We now have 7 awesome coaches on staff. We’ve created two new types of camps that give players over 35 HOURS of training and learning. We have amazing new partnerships with Volley America, Elevated Fitness and Nutrition, Super Human Performance, Nutrishop El Segundo, Beach Cities Yoga and Anytime Fitness.
Business aside, it brings me the greatest joy and fulfillment that I know in my life every time a camper or a player writes back with news about how much their time in the South Bay taking our volleyball classes has helped them. It's funny how just a little extra success in our sport/hobby can create a confidence snowball that rolls through all the other parts of our lives, making us better learners, better teachers, better partners and better people. I hope you enjoy the article and I hope we get to meet in 2020.
After coaching thousands of beach volleyball players over the years, I’ve recently noticed that I’ve been able to put a few pieces of advice on repeat. There are certain types of errors that run absolutely rampant throughout the amateur population. The interesting thing is that the same mistakes are being made from beginners all the way to AAA players. The difference maker between those groups is usually time and repetitions. At Better at Beach, we run training camps and lessons for every level. We have even run trips to Gandia, Spain and are continuing to seek out new beaches. Book your volleyball training vacation here.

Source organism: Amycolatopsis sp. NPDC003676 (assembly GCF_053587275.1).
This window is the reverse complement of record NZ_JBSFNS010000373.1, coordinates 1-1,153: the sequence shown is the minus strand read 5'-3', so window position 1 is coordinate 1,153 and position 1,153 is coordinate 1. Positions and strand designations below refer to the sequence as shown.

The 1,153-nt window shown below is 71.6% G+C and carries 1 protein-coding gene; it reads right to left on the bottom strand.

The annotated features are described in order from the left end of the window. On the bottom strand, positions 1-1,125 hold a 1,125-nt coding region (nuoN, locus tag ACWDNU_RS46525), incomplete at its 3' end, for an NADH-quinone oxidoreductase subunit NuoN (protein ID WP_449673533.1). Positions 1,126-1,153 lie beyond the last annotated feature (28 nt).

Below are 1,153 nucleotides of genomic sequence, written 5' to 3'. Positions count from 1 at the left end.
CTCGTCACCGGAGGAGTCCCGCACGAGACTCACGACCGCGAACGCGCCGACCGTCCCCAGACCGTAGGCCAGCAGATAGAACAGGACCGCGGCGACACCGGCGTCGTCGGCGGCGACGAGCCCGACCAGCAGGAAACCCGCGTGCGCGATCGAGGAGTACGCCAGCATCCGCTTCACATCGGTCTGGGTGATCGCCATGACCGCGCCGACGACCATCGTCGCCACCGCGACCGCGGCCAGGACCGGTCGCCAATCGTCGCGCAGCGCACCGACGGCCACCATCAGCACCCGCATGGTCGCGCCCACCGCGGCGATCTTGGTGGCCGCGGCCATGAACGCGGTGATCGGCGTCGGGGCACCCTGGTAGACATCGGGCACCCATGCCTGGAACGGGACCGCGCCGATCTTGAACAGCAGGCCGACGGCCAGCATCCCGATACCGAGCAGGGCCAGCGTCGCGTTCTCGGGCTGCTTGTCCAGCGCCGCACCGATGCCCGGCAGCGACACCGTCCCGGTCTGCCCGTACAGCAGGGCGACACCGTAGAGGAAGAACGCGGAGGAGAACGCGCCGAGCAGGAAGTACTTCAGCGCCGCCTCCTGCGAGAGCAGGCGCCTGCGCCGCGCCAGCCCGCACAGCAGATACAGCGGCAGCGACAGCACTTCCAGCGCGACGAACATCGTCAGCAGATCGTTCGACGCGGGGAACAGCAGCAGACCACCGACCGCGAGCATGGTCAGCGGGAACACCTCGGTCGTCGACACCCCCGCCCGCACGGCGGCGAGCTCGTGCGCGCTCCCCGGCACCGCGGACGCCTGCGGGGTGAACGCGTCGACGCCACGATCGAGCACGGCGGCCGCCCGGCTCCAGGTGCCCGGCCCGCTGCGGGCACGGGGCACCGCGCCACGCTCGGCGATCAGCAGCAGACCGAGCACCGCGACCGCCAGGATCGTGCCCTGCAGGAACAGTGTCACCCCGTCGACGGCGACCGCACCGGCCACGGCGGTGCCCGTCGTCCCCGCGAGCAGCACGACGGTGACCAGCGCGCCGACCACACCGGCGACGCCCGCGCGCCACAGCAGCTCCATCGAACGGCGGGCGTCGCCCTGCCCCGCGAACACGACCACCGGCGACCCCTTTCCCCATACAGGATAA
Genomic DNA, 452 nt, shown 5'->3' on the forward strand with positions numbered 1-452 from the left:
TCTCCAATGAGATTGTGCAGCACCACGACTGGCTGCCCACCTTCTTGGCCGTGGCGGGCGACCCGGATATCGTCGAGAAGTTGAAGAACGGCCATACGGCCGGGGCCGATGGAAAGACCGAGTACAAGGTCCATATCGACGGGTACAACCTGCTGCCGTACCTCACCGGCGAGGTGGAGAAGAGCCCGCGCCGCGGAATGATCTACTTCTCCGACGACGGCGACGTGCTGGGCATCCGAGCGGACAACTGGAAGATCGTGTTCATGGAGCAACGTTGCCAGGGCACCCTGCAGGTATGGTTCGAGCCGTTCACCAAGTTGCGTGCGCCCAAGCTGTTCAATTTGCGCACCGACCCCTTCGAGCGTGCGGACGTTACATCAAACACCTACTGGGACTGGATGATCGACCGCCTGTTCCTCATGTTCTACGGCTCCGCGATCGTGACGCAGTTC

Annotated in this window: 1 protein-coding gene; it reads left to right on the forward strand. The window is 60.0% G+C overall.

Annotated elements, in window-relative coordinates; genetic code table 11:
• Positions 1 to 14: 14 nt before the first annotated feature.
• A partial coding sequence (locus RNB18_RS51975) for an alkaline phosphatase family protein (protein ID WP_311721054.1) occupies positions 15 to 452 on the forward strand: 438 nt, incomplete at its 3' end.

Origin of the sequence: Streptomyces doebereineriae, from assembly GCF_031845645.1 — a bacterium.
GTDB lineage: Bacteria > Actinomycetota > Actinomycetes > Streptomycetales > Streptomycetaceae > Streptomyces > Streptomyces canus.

Some players put in the work so they get better at controlling the ball how they want to but their game is not designed. It isn’t choreographed in a way that allows them to hit the top level. In a five-part series, I will be sharing the problems I see every day that hold players back and the easy fixes that can be made so they can reach the next level.
Disclaimer: Everyone teaches the game differently. Most people teach how they were taught and this is not always proper. Many people fear the process of seeking new learning opportunities or studying any information that might challenge their beliefs. It can be a blow to the ego.